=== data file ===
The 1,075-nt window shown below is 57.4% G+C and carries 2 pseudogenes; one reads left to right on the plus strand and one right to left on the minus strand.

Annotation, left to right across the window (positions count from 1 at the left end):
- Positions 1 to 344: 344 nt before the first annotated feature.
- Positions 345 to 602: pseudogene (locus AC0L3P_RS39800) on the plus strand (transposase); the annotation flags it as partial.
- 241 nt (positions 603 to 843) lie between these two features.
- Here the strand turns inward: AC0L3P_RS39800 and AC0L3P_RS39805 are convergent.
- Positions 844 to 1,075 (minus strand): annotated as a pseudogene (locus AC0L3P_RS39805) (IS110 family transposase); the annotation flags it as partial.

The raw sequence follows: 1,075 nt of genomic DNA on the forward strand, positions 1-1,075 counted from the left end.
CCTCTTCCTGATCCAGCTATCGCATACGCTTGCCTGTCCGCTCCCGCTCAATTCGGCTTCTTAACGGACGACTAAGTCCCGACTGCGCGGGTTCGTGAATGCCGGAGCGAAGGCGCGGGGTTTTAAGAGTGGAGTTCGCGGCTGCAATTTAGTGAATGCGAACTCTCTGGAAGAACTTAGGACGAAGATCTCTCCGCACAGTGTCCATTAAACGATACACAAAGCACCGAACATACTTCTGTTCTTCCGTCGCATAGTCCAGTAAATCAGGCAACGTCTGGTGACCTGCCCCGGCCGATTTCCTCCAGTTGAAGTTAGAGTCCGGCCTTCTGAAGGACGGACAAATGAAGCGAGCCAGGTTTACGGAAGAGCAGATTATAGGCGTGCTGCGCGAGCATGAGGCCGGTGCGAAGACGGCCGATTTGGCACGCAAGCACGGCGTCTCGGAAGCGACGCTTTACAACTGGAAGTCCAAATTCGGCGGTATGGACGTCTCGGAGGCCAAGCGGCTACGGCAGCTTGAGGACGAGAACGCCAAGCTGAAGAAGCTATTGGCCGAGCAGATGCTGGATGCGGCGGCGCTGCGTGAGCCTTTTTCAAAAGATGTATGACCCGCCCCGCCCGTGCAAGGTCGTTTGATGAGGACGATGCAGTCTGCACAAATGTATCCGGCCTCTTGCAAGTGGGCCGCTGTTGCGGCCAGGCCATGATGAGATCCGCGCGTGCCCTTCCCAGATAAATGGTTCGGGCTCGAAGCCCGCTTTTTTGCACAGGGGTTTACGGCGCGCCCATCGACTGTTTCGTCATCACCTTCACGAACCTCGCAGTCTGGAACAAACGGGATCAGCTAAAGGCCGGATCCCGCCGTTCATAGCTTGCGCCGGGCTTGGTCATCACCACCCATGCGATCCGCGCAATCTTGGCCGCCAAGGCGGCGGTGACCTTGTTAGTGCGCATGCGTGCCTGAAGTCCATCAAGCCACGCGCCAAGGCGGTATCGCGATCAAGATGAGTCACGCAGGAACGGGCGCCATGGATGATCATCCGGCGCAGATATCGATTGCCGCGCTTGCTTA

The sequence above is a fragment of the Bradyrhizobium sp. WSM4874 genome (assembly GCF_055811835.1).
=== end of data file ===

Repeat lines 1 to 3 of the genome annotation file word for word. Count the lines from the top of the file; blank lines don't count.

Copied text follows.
The 1,075-nt window shown below is 57.4% G+C and carries 2 pseudogenes; one reads left to right on the plus strand and one right to left on the minus strand.

Annotation, left to right across the window (positions count from 1 at the left end):
- Positions 1 to 344: 344 nt before the first annotated feature.